It was because his career in Cambridge seemed to be stalled, friends arranged for him to be given the role of Warden of the Royal Mint. Traditionally this had been a sinecure, and it was thought that this would give Newton a secure position where he could continue his work in London. However, Newton, given the position, began to work seriously at the mint. This was at a time of currency reform, with the establishment of institutions like the Bank of England. One of the problems the government faced was ‘coiners’ clipping the edges of silver coins and melting the scraps down to forge new coins. 

An attempt had been made to issue a new clip-proof currency, by this was being frustrated by corruption and mismanagement at the Mint. Newton rapidly took control of the process, and completely replaced the silver currency in just two years. His knowledge of metals, perhaps influenced by his alchemical works, showed him that adding a small amount of copper to the silver would make the coins harder, and more difficult to clip. He also introduced the ‘milled’ edge to silver coins which has survived to this day. 

Newton was clearly what we would now describe as a ‘loner’, right from his disrupted childhood. He seemed to have no really close friends, never married, and indeed seemed to be almost asexual. Convinced, justifiably, of his own genius, he made an uncomfortable ally and a dangerous enemy. This book does not concentrate too much on that side of his character, concentrating mostly on his scientific and philosophical work, whilst giving insight into the conflicts and frustrations that shaped the darker side of his life.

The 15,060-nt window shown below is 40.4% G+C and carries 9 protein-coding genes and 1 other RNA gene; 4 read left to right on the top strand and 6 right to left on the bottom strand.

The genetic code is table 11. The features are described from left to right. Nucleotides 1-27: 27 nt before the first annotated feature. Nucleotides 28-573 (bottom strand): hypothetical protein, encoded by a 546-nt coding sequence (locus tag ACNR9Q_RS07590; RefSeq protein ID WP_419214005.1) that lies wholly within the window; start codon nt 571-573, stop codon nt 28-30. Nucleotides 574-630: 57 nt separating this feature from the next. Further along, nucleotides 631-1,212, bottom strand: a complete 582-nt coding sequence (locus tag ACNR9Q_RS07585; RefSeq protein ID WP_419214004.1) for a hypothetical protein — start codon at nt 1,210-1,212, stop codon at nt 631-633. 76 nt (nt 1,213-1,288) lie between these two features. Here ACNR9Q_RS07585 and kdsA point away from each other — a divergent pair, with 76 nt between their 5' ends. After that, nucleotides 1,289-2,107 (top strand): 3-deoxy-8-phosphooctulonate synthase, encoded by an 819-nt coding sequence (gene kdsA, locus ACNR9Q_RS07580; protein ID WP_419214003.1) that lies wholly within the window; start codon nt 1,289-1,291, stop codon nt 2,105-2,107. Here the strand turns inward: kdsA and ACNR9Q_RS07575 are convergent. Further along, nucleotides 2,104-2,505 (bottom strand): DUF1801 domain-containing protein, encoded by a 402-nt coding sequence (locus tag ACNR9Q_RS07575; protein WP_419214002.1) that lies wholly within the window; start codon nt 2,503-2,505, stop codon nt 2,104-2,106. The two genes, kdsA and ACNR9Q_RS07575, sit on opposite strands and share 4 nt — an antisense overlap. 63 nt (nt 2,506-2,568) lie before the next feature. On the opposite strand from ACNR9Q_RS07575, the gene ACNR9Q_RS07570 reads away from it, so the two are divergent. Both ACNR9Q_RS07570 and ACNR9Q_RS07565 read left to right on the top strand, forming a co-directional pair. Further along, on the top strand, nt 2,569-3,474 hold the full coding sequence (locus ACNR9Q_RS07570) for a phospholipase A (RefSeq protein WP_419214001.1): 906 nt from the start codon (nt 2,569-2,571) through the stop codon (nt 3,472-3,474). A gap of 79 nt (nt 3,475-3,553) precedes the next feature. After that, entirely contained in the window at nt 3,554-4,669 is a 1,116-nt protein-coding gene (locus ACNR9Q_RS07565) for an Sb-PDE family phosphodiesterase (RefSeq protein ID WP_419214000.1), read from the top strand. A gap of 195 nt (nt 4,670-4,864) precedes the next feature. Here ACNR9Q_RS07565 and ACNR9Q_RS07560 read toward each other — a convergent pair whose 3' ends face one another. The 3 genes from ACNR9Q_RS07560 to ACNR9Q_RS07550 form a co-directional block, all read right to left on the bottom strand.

But there is more to this book than a straightforward biography of Newton, as the title implies. Alongside the description of the subject’s rise to global fame, there are accounts of the political, social and religious developments in England and in Europe which shaped the world Newton was born into, an examination of his predecessors who provided the foundation of his own studies, and descriptions of contemporary individuals and events which shaped his life, influenced his work, and defined his place in history. 

This is an interesting, easily readable account, which gives a rounded insight into the lonely life of one of history’s greatest thinkers, placing it in the historical context of the era in which he lived. – John Rimmer.
  1. Florian Freistetter. Isaac Newton: The Asshole Who Reinvented the Universe, Prometheus Books, 2018.
    Nick Kollerstrom. The Dark Side of Isaac Newton - Science's Greatest Fraud? Pen and Sword Books, 2018.

12 October 2020


Regular follower of Magonia review will know that from time to time we like to feature new issues of postage stamps depicting topics of Magonian interest - ghosts, legends, folklore, historical mysteries, etc. The Channel Island of Jersey has issued a second set of stamps on a folklore theme, this set illustrating 'Tales from the Sea'. The first set is described HERE.

5 October 2020


Robert W. Baloh and Robert E. Bartholomew. Havana Syndrome - Mass Psychogenic Illness and the Real Story Behind the Embassy Mystery and Hysteria. Springer, 2020.

American diplomatic staff and American tourists in Havana, Cuba suffered from a spate of sonic attacks starting in late 2016. The situation was so bad that it helped derail a 2-year initiative to restore amicable relations between the two countries and led to the expulsion of several Cuban diplomats based in Washington. 

28 September 2020